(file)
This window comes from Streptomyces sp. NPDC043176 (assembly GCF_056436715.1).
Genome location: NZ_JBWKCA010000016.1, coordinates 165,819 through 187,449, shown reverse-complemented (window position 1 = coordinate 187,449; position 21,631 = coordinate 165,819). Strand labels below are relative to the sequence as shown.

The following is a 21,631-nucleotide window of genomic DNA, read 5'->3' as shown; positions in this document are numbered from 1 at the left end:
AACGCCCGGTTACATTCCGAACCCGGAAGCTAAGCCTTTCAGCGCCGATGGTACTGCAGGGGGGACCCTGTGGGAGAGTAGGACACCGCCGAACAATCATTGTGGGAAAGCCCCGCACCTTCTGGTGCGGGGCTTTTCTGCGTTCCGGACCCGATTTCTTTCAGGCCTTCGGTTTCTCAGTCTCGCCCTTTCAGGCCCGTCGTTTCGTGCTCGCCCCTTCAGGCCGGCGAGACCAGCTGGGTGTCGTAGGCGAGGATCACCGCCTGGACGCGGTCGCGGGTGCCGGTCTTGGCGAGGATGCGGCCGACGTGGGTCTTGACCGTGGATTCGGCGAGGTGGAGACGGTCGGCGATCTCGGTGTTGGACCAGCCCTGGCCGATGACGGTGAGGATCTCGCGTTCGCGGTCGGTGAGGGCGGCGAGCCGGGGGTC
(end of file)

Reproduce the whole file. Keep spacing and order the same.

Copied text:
This window comes from Streptomyces sp. NPDC043176 (assembly GCF_056436715.1).
Genome location: NZ_JBWKCA010000016.1, coordinates 165,819 through 187,449, shown reverse-complemented (window position 1 = coordinate 187,449; position 21,631 = coordinate 165,819). Strand labels below are relative to the sequence as shown.

The following is a 21,631-nucleotide window of genomic DNA, read 5'->3' as shown; positions in this document are numbered from 1 at the left end:
AACGCCCGGTTACATTCCGAACCCGGAAGCTAAGCCTTTCAGCGCCGATGGTACTGCAGGGGGGACCCTGTGGGAGAGTAGGACACCGCCGAACAATCATTGTGGGAAAGCCCCGCACCTTCTGGTGCGGGGCTTTTCTGCGTTCCGGACCCGATTTCTTTCAGGCCTTCGGTTTCTCAGTCTCGCCCTTTCAGGCCCGTCGTTTCGTGCTCGCCCCTTCAGGCCGGCGAGACCAGCTGGGTGTCGTAGGCGAGGATCACCGCCTGGACGCGGTCGCGGGTGCCGGTCTTGGCGAGGATGCGGCCGACGTGGGTCTTGACCGTGGATTCGGCGAGGTGGAGACGGTCGGCGATCTCGGTGTTGGACCAGCCCTGGCCGATGACGGTGAGGATCTCGCGTTCGCGGTCGGTGAGGGCGGCGAGCCGGGGGTC